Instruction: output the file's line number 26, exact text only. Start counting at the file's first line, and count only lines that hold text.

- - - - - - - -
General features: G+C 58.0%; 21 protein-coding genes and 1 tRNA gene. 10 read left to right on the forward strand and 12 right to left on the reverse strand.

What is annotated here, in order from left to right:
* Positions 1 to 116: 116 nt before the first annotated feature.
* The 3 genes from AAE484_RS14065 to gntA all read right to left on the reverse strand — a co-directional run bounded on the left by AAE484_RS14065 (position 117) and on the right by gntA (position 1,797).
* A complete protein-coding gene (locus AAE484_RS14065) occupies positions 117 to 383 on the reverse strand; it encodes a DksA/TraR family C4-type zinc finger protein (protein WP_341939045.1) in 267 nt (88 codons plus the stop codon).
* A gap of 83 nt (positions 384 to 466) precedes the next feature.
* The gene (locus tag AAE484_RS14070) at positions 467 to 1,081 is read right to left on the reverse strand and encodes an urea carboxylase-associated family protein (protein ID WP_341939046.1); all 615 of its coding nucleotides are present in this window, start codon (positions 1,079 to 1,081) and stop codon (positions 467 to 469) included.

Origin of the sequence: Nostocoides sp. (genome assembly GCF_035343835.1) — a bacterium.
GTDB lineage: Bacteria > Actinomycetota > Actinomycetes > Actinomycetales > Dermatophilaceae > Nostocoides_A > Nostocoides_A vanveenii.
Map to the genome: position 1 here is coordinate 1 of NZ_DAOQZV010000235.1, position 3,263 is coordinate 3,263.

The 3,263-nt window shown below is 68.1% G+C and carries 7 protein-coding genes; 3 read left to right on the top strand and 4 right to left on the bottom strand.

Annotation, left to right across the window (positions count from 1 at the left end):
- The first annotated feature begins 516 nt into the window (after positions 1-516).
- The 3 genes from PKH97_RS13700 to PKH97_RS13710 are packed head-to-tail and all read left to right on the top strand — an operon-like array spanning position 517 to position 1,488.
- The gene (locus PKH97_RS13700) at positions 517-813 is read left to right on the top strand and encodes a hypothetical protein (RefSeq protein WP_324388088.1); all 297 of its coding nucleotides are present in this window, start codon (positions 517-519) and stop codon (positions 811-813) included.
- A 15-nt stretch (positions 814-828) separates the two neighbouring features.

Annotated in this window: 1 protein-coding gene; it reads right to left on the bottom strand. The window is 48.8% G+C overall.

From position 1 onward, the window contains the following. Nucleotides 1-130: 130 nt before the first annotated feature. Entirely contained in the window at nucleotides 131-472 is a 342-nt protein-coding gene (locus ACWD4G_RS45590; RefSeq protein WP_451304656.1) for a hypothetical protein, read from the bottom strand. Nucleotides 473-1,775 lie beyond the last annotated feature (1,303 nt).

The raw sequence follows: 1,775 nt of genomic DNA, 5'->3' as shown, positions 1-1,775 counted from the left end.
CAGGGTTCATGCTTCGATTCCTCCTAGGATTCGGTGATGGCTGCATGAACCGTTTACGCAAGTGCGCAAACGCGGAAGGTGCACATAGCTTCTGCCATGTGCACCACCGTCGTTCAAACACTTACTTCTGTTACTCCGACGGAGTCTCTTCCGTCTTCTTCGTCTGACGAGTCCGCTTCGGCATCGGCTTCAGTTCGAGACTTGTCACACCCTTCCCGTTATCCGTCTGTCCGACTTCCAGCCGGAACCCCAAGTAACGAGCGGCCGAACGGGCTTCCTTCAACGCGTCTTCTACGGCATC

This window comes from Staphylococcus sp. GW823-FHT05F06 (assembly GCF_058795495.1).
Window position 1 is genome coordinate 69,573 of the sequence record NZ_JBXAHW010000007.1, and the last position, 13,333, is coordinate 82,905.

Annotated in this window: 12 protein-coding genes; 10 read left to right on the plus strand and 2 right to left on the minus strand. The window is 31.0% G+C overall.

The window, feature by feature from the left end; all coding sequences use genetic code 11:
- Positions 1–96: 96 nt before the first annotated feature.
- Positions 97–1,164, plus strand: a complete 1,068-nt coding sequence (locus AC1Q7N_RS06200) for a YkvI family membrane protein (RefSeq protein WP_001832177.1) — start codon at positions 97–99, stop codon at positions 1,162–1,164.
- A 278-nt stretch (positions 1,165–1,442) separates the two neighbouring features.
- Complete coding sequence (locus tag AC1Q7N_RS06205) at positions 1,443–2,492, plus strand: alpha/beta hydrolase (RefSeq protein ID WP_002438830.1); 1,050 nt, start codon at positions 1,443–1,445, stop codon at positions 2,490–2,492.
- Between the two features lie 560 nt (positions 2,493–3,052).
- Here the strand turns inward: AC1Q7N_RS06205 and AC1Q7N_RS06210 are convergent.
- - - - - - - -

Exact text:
- Positions 97–1,164, plus strand: a complete 1,068-nt coding sequence (locus AC1Q7N_RS06200) for a YkvI family membrane protein (RefSeq protein WP_001832177.1) — start codon at positions 97–99, stop codon at positions 1,162–1,164.